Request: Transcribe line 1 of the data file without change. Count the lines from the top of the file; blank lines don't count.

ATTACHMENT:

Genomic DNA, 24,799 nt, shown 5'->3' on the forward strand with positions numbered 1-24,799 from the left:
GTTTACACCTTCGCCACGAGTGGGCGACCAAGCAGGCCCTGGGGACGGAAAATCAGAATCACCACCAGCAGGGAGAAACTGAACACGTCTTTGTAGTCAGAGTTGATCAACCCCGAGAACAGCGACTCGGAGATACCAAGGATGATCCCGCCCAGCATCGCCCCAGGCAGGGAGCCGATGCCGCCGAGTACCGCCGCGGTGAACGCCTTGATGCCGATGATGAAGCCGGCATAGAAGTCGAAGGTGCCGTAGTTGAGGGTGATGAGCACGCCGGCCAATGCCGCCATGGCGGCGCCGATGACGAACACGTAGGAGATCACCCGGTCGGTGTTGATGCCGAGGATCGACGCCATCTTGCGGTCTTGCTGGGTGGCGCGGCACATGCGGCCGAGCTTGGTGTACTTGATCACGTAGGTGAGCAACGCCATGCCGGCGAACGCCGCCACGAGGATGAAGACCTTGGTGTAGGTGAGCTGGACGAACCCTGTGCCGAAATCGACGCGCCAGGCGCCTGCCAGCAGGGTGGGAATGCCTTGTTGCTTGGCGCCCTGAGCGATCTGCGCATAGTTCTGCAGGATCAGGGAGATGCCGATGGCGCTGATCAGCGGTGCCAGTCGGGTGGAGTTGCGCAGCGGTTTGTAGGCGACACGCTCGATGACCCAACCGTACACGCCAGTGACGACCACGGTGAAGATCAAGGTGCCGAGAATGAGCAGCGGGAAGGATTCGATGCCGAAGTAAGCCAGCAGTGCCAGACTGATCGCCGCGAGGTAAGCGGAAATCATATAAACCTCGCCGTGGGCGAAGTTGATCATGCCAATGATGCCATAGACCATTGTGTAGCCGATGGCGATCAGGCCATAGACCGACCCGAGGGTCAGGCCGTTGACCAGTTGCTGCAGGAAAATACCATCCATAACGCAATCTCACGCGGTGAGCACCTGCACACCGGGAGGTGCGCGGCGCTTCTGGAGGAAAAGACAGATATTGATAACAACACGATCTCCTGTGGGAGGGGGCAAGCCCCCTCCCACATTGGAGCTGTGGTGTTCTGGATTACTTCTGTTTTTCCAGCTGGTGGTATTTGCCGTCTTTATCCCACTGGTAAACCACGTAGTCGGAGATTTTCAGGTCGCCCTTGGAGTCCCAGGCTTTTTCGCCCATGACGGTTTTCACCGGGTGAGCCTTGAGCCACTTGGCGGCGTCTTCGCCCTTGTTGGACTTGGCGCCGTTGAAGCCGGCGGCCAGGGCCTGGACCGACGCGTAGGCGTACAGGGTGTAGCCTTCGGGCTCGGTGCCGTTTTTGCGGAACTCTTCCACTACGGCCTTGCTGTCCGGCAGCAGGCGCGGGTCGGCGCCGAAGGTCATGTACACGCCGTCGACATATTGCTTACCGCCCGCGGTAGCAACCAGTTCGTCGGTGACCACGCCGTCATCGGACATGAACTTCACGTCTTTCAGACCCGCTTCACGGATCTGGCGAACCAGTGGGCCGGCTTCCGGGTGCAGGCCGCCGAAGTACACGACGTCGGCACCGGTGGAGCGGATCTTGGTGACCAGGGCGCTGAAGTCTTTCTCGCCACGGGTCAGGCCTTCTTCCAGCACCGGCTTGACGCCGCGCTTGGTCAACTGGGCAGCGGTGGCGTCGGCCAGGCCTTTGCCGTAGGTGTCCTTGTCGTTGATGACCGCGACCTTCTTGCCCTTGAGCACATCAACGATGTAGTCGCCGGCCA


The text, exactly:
Genomic DNA, 24,799 nt, shown 5'->3' on the forward strand with positions numbered 1-24,799 from the left: